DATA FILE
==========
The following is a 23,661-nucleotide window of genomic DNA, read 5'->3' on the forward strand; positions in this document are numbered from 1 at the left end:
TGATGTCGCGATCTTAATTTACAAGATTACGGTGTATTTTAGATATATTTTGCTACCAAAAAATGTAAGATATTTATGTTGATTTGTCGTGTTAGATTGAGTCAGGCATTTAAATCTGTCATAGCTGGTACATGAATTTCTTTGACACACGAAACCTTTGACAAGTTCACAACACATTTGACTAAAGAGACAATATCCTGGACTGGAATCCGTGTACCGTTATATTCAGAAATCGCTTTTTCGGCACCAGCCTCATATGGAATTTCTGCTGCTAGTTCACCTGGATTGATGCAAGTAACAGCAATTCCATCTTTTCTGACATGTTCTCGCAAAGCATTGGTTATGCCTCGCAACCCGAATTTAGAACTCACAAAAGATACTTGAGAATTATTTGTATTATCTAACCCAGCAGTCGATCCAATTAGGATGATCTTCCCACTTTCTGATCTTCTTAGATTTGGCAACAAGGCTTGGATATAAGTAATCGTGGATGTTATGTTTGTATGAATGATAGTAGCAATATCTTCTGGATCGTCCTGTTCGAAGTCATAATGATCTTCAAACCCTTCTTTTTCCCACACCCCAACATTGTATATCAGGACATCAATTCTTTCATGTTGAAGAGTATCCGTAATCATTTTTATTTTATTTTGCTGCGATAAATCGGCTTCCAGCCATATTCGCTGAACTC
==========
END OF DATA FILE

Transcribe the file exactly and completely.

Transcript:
The following is a 23,661-nucleotide window of genomic DNA, read 5'->3' on the forward strand; positions in this document are numbered from 1 at the left end:
TGATGTCGCGATCTTAATTTACAAGATTACGGTGTATTTTAGATATATTTTGCTACCAAAAAATGTAAGATATTTATGTTGATTTGTCGTGTTAGATTGAGTCAGGCATTTAAATCTGTCATAGCTGGTACATGAATTTCTTTGACACACGAAACCTTTGACAAGTTCACAACACATTTGACTAAAGAGACAATATCCTGGACTGGAATCCGTGTACCGTTATATTCAGAAATCGCTTTTTCGGCACCAGCCTCATATGGAATTTCTGCTGCTAGTTCACCTGGATTGATGCAAGTAACAGCAATTCCATCTTTTCTGACATGTTCTCGCAAAGCATTGGTTATGCCTCGCAACCCGAATTTAGAACTCACAAAAGATACTTGAGAATTATTTGTATTATCTAACCCAGCAGTCGATCCAATTAGGATGATCTTCCCACTTTCTGATCTTCTTAGATTTGGCAACAAGGCTTGGATATAAGTAATCGTGGATGTTATGTTTGTATGAATGATAGTAGCAATATCTTCTGGATCGTCCTGTTCGAAGTCATAATGATCTTCAAACCCTTCTTTTTCCCACACCCCAACATTGTATATCAGGACATCAATTCTTTCATGTTGAAGAGTATCCGTAATCATTTTTATTTTATTTTGCTGCGATAAATCGGCTTCCAGCCATATTCGCTGAACTC